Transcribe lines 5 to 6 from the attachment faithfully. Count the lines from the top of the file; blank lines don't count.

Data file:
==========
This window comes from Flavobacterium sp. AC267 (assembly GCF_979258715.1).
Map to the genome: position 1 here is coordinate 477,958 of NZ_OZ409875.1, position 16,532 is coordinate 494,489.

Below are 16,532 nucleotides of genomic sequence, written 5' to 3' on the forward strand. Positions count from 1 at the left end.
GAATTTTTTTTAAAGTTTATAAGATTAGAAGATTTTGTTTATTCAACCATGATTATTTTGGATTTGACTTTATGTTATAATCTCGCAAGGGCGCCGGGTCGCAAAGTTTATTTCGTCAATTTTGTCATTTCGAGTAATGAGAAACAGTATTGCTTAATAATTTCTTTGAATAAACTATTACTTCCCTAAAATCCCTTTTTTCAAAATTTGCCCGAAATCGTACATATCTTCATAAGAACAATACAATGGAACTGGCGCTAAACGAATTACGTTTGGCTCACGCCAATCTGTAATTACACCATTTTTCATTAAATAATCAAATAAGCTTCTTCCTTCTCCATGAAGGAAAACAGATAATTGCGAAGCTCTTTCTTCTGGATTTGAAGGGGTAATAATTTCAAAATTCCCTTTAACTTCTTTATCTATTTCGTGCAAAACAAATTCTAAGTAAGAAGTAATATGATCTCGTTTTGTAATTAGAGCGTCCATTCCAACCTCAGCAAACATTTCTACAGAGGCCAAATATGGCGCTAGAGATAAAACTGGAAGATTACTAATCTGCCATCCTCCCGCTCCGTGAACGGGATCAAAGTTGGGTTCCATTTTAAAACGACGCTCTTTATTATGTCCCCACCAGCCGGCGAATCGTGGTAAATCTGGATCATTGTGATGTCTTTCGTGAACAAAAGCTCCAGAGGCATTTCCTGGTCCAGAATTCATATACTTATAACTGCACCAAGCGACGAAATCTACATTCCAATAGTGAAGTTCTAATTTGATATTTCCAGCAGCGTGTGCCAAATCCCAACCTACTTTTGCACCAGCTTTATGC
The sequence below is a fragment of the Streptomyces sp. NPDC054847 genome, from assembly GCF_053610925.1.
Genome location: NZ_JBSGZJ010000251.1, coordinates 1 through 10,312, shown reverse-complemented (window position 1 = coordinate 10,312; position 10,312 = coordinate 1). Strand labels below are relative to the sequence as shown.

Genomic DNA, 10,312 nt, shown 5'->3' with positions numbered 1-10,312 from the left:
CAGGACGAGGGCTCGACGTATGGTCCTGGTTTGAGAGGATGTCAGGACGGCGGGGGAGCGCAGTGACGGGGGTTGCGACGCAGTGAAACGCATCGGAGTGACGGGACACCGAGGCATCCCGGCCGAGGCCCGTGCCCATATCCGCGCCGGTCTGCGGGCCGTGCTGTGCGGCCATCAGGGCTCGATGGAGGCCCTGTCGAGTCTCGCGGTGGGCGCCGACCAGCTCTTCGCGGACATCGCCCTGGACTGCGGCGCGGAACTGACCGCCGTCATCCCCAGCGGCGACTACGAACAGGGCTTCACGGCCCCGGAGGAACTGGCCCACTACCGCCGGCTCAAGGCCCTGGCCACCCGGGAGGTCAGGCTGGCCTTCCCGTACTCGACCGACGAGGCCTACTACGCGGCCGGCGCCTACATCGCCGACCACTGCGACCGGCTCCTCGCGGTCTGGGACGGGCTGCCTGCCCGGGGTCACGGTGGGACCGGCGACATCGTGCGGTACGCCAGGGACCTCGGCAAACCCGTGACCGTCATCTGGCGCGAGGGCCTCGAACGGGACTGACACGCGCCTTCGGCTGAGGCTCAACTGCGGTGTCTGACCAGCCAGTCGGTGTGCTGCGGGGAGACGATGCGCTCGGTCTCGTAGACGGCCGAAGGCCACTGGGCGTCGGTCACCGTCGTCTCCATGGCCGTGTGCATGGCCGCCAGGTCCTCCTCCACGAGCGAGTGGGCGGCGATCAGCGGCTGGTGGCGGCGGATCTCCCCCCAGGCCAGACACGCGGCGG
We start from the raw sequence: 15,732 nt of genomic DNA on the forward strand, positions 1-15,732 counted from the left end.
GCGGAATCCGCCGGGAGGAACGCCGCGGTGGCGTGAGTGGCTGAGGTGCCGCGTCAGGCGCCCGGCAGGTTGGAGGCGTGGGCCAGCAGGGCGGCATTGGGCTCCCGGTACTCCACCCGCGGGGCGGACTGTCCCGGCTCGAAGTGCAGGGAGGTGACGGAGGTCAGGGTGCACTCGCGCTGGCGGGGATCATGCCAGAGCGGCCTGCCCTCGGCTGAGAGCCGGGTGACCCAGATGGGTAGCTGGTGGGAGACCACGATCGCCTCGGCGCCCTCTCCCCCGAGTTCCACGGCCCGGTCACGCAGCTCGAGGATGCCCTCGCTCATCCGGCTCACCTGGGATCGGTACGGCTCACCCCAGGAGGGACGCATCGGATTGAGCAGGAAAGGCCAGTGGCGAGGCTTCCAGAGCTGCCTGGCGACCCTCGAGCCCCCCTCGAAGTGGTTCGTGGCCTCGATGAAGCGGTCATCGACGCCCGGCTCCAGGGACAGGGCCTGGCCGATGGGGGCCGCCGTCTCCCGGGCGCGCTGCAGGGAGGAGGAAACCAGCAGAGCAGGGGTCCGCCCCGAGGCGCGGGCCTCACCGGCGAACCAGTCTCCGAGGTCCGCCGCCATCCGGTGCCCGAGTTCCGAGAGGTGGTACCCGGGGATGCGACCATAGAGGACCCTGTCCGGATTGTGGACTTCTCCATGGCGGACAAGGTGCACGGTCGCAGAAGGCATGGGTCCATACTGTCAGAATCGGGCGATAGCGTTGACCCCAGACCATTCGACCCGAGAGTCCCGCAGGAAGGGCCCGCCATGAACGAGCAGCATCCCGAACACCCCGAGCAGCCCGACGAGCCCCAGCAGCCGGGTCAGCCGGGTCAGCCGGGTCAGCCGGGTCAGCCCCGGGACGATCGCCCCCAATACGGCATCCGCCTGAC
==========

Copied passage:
The sequence below is a fragment of the Streptomyces sp. NPDC054847 genome, from assembly GCF_053610925.1.
Genome location: NZ_JBSGZJ010000251.1, coordinates 1 through 10,312, shown reverse-complemented (window position 1 = coordinate 10,312; position 10,312 = coordinate 1). Strand labels below are relative to the sequence as shown.